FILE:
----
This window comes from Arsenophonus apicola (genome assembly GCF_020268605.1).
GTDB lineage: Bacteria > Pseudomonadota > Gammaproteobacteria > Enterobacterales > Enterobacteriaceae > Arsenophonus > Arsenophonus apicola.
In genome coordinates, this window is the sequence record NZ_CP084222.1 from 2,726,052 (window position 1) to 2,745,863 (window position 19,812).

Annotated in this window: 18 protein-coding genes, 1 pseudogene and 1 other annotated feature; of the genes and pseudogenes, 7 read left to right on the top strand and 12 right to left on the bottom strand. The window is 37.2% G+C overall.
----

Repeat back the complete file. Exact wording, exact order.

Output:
This window comes from Arsenophonus apicola (genome assembly GCF_020268605.1).
GTDB lineage: Bacteria > Pseudomonadota > Gammaproteobacteria > Enterobacterales > Enterobacteriaceae > Arsenophonus > Arsenophonus apicola.
In genome coordinates, this window is the sequence record NZ_CP084222.1 from 2,726,052 (window position 1) to 2,745,863 (window position 19,812).

Annotated in this window: 18 protein-coding genes, 1 pseudogene and 1 other annotated feature; of the genes and pseudogenes, 7 read left to right on the top strand and 12 right to left on the bottom strand. The window is 37.2% G+C overall.